My dad suffers from chronic low back pain. So do a lot of my yoga therapy clients – even when it’s not the main reason they come to see me. I’ve heard cashiers at Target and Home Depot complain about their lower backs. The other day, I even spoke to a yoga teacher who told me she’s taking time off to address her low back pain.

Low back pain is the number one cause of disability globally.  The cost in the U.S. has been estimated at $100 billion a year (yeah, that’s a “b”). In fact, it’s one of the main reasons people seek medical care.

And yet docs have a hard time treating it. Heaps of research have shown that pharmacological interventions come up short. While opioids may be helpful after an injury, they are a lousy (not to mention addictive) way to treat chronic pain. One pain doc told me that if opioids came on the market today, they would not likely get FDA approval – because there is little evidence that they actually work for chronic pain. And in some cases, they can even make chronic pain worse. 

Yesterday the American College of Physicians published groundbreaking clinical guidelines for the treatment of chronic pain. The paper, Noninvasive Treatments for Acute, Subacute, and Chronic Low Back Pain: A Clinical Practice Guideline From the American College of Physicians, formally put out of its misery the idea that medications are best practice in the treatment of low back pain.

Based on research, the authors offered three recommendations:

1.      For acute low back pain, use heat, massage, acupuncture or spinal manipulation.

2.      For chronic low back pain (12 weeks+), use exercise, rehab, acupuncture, MBSR, tai chi, yoga, motor control exercise, progressive relaxation, biofeedback, low-level laser therapy, operate therapy, CBT, and/or spinal manipulation.

3.      With chronic back pain, if patients don’t respond to non-drug treatments, then use NSAIDs first. And if these don’t work try SSRIs and opioids and discuss the risks with your patients.

It’s exciting that yoga got a  mention. But the yoga research is still weak, many more trials need to be conducted and also the yoga therapy community needs to step up its PR game. A lot of yoga out there can make back pain worse. If we don’t explain to docs how to refer to safe classes and well trained yoga therapists and teachers, people can easily end up in more pain (you’ve heard the stories I’m sure!).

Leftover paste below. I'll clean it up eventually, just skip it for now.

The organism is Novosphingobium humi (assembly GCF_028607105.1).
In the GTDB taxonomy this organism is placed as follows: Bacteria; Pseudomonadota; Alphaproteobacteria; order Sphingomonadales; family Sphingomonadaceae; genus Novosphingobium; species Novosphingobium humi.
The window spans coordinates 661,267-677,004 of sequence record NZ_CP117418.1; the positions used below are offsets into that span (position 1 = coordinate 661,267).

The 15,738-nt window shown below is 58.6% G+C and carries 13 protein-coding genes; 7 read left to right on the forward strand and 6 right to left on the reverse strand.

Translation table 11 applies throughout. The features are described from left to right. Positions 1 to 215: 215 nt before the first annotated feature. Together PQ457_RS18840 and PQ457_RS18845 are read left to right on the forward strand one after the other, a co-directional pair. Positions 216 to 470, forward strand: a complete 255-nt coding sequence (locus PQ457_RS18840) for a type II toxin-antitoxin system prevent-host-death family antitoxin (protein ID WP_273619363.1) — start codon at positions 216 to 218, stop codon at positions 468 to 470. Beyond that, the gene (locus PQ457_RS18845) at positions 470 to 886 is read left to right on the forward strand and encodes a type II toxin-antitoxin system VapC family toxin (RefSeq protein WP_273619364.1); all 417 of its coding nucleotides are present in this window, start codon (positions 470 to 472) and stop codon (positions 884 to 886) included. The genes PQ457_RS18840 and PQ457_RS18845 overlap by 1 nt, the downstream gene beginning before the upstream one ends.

You’d like to think that at least you could get a good diagnosis and etiology for low back pain. But studies show that there’s little link between MRIs or Xrays and the level of your pain. In fact, some studies show that these diagnostic tools can actually worsen the condition!  Many people have no apparent damage in their spine, but tons of pain. Others have no pain, but tons of damage.

Head scratching, isn’t it.

So what do we do? Do we just throw up our hands in confusion? lie on a heating pad? do some yoga or exercise? Hope it works?

The problem of chronic low back pain is actually a useful one through which to examine and redefine our assumptions about health and how we heal. Chronic low back pain runs deeper than the mechanics or condition of the spine. Research shows that people make the greatest improvements when they are cared for mind, body, spirit and in terms of their support system and relationships, and by addressing the social determinants of health. Chronic pain is a whole person problem – to address it, the whole person has to be treated. 

It’s so messy isn’t it? Being a human being and having a mind, a heart, a community, a support system or lack thereof? It would be SO much easier to just take a pill and get over it. But the splendid life work of looking deeply into our minds, into our bodies, into our higher power, into our relationships, into our communities, into our culture, are essential. There is no easy answer – especially when you look at this problem with a limited perspective.

If you are blindfolded, and you only feel a tail, you may mistake an elephant for a rope.  We have to take off our blindfolds to understand the larger reality in front of us. Western medicine encounters this conundrum when it tries to treat chronic pain. As Abraham Maslow famously said, “I suppose it is tempting, if the only tool you have is a hammer, to treat everything as if it were a nail.” In the west, we use pills like hammers. And we try to pound everything with them. But the answers can only be found when we look at the entire person.

I have worked with many clients with low back pain who’ve done very well with yoga postures. But again, if we treat postures like pills, we won’t solve this systems problem. Yoga in its entirety – postures, breathing, meditation and relationship skills can be very helpful. They can help us shift our worldview and understand our challenges as responses to dysfunctional behavior patterns, and the result of dysfunctions in the culture.

That being said, you probably want something tangible at the end of this article.

So here are two key poses I give almost everyone I work with who has low back pain. They are helpful, but only the tip of the iceberg as far as yoga therapy goes. A biopsychosocial spiritual model and assessment is key.

  1. Apanasana – from lying on your back, draw your knees into your chest. Place one hand on each knee with the fingers pointing toward the ankles. Take a deep breath. As you exhale, bring your knees into your chest. Repeat for 3-5 breaths. You can also do this one leg at a time.
  2. Dvipada pitham – from lying on your back, bring your feet up flat. As you inhale, lift you hips and reach your arms up toward the ceiling, and then to the floor behind you.As you exhale, lower your hips and your arms back down. Repeat for 3-5 breaths. Until the pain subsides and you start to get stronger, avoiding twists is probably a good idea as well.





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